Mercy and forgiveness are in the message of the parable of the steward that Jesus tells in today’s Gospel. The steward is quite creative in dealing with the loss of his job. The steward was not forgiven his debt, but he does forgive the debt of one who owes him a large sum of wheat. Jesus compliments the man for his ability to look beyond earthly wealth to store up for himself treasure in heaven. This appears to be Jesus’ way of getting our minds out of our pocketbook and into his holy book. The Lord desires that we all show such industry in our pursuit of eternal life.
Experience tells us that wealth may leave us or be taken away, but God is a firm anchor. The dollar in our pocket is here today and gone tomorrow, but the Lord is always there for us, and all around us. The late Evangelist Billy Graham said the Lord gave us two hands – one to give, one to receive. We need both. Fold those two hands together and we can pray to God who is the source of every blessing. What Amos says is true – that God never forgets a thing we have done – so let us at least live a life worthy of remembering, a life full of the spiritual and corporal works of mercy.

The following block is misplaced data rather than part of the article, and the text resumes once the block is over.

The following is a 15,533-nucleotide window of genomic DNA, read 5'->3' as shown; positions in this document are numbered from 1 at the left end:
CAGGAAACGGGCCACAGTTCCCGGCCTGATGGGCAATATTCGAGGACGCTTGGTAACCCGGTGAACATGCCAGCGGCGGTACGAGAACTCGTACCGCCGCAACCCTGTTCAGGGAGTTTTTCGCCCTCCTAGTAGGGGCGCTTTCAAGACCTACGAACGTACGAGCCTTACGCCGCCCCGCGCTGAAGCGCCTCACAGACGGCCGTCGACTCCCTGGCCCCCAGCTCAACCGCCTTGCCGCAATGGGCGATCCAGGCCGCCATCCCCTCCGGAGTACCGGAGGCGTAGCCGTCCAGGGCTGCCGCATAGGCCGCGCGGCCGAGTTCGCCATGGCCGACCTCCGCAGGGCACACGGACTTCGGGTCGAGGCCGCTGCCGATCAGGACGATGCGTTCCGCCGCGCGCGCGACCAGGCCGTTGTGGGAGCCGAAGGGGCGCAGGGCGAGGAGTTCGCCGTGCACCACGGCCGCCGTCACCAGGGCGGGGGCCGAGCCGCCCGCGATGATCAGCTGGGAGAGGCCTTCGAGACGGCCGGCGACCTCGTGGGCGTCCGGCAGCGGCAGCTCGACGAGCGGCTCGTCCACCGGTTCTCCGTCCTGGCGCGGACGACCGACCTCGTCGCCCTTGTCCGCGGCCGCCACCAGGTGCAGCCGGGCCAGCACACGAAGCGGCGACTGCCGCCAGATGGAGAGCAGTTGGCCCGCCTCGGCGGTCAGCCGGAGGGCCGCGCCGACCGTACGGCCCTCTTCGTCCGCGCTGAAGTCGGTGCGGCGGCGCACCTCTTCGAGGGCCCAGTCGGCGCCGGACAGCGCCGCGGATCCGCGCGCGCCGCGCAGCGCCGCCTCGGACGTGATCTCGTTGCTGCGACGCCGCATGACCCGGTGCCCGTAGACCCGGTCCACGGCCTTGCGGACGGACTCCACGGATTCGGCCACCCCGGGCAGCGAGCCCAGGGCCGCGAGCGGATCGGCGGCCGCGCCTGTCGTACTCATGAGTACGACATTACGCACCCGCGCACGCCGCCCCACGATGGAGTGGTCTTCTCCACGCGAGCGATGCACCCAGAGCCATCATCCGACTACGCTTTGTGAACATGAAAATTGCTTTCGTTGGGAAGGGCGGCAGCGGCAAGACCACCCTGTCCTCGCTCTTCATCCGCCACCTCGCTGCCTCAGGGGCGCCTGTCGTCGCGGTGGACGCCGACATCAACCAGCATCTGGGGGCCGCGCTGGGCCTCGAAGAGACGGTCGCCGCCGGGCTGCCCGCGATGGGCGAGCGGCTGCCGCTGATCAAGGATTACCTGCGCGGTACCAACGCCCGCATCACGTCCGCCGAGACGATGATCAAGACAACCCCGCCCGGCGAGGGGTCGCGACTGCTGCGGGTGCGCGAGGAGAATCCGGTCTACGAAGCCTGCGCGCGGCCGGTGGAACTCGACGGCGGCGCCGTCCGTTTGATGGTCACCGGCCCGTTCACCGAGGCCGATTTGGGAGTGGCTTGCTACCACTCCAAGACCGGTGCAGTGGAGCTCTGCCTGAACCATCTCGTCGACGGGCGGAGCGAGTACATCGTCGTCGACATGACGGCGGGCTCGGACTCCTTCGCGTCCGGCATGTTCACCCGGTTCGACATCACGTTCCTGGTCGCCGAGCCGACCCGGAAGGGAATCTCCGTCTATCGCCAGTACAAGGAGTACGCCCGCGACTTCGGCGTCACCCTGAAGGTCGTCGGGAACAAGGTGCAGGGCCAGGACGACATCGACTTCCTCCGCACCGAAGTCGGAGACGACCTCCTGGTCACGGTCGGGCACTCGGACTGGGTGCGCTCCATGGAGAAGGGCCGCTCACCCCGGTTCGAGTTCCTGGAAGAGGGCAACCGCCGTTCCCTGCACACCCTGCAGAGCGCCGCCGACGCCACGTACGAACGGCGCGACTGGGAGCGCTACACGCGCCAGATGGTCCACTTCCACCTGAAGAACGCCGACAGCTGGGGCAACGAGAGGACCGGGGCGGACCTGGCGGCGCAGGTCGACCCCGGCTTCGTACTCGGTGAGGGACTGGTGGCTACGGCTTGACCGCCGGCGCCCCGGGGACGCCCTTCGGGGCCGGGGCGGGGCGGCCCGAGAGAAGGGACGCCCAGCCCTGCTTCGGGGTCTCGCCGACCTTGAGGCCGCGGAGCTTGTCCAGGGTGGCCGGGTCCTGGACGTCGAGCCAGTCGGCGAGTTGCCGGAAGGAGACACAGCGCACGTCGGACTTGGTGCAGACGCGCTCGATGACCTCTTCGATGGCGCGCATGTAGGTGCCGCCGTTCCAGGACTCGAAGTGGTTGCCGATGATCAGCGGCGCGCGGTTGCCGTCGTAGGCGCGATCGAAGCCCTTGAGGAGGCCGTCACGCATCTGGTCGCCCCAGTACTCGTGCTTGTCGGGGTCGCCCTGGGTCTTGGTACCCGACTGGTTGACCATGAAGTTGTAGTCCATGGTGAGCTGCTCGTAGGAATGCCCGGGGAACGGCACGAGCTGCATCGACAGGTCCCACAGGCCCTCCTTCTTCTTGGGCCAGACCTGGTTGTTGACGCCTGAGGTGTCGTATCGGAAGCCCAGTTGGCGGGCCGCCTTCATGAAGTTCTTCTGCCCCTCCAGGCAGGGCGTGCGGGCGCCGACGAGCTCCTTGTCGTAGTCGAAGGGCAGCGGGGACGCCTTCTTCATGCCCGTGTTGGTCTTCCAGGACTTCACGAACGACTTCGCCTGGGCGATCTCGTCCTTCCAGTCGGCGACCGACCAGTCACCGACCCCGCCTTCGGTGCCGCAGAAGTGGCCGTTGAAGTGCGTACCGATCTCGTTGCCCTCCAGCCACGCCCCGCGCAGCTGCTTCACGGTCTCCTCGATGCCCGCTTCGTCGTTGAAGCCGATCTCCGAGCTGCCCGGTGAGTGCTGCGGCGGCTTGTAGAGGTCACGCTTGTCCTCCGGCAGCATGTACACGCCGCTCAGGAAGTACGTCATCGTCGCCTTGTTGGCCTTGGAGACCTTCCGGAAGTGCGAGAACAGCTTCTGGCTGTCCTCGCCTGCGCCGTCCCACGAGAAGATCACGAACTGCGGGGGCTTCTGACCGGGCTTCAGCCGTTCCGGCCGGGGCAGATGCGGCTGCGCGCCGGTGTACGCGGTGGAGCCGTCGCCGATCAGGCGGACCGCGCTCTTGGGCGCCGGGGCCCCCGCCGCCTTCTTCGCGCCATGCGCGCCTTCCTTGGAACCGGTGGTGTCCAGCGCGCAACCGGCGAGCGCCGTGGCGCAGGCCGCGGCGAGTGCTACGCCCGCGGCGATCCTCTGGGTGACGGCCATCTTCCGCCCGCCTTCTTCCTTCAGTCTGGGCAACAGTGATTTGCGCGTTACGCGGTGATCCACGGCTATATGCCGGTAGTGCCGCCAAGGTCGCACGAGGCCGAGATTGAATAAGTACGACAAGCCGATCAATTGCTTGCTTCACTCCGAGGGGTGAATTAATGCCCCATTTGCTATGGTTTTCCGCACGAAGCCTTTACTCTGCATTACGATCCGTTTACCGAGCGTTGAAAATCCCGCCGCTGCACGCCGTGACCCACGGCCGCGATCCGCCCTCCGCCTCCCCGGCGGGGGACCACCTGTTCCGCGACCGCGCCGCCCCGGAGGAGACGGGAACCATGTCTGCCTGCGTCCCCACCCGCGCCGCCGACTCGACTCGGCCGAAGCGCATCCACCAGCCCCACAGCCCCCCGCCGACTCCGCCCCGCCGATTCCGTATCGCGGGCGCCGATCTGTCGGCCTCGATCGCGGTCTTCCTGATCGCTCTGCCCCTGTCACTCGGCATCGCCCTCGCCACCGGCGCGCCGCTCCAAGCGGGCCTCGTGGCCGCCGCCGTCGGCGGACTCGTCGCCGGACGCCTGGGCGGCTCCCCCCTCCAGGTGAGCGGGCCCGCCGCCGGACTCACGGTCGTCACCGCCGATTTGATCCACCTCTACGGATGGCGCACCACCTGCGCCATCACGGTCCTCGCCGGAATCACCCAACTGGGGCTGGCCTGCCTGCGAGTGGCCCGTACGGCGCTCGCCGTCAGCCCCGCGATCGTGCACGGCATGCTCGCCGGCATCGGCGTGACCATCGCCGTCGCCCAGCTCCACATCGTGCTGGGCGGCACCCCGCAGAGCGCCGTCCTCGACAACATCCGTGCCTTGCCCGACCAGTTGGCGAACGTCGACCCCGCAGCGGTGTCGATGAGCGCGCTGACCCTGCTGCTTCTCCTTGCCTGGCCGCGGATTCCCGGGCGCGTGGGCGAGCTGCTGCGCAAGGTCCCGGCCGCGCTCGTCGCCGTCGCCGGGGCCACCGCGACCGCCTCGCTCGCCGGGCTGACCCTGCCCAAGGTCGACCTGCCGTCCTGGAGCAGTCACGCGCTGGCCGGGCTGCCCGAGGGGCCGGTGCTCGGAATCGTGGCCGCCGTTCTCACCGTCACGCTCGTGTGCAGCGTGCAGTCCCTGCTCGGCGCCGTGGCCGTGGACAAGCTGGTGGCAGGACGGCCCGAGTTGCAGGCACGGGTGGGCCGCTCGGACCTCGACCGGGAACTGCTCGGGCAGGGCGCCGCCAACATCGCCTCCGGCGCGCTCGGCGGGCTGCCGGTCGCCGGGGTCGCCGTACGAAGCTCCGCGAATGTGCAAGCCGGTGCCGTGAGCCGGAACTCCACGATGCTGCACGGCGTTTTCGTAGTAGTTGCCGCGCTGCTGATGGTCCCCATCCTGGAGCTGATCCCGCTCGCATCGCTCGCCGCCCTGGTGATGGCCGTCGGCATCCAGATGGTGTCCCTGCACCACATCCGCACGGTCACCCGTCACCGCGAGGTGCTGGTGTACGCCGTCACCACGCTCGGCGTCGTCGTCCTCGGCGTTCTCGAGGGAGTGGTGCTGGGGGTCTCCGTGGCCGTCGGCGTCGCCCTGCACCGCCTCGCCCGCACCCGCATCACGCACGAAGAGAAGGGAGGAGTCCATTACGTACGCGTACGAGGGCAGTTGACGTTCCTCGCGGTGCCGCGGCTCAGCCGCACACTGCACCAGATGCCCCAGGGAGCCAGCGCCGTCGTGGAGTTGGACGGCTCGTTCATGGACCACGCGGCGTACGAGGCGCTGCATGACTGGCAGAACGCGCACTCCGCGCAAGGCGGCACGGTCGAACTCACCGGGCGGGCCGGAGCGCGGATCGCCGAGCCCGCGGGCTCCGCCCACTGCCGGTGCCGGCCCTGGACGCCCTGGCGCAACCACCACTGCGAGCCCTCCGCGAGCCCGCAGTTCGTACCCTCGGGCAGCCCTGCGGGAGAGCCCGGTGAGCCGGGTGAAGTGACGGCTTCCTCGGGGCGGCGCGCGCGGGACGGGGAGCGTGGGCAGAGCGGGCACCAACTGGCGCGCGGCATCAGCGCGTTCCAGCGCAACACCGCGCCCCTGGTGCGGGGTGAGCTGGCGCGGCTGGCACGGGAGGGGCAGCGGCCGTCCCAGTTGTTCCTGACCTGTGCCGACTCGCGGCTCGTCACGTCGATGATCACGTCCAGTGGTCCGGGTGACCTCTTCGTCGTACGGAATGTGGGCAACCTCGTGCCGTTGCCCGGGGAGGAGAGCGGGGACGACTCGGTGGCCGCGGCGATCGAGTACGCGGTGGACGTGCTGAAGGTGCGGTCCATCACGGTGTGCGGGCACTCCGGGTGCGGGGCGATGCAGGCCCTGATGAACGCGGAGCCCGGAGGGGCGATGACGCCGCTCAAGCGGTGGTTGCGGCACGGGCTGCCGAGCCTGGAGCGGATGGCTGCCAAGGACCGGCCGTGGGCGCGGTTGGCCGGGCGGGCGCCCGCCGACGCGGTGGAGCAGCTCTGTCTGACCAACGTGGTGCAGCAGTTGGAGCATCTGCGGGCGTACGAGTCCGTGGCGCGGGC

Today’s Gospel, and particularly the parable of the prodigal son, reminds us of the merciful love that God the Father has for all of us, his children. Jesus depicts so poignantly the love found in the character of the father who runs out to greet his wayward son before he is even home – and who celebrates his son’s safe return with the feast of a fatted calf.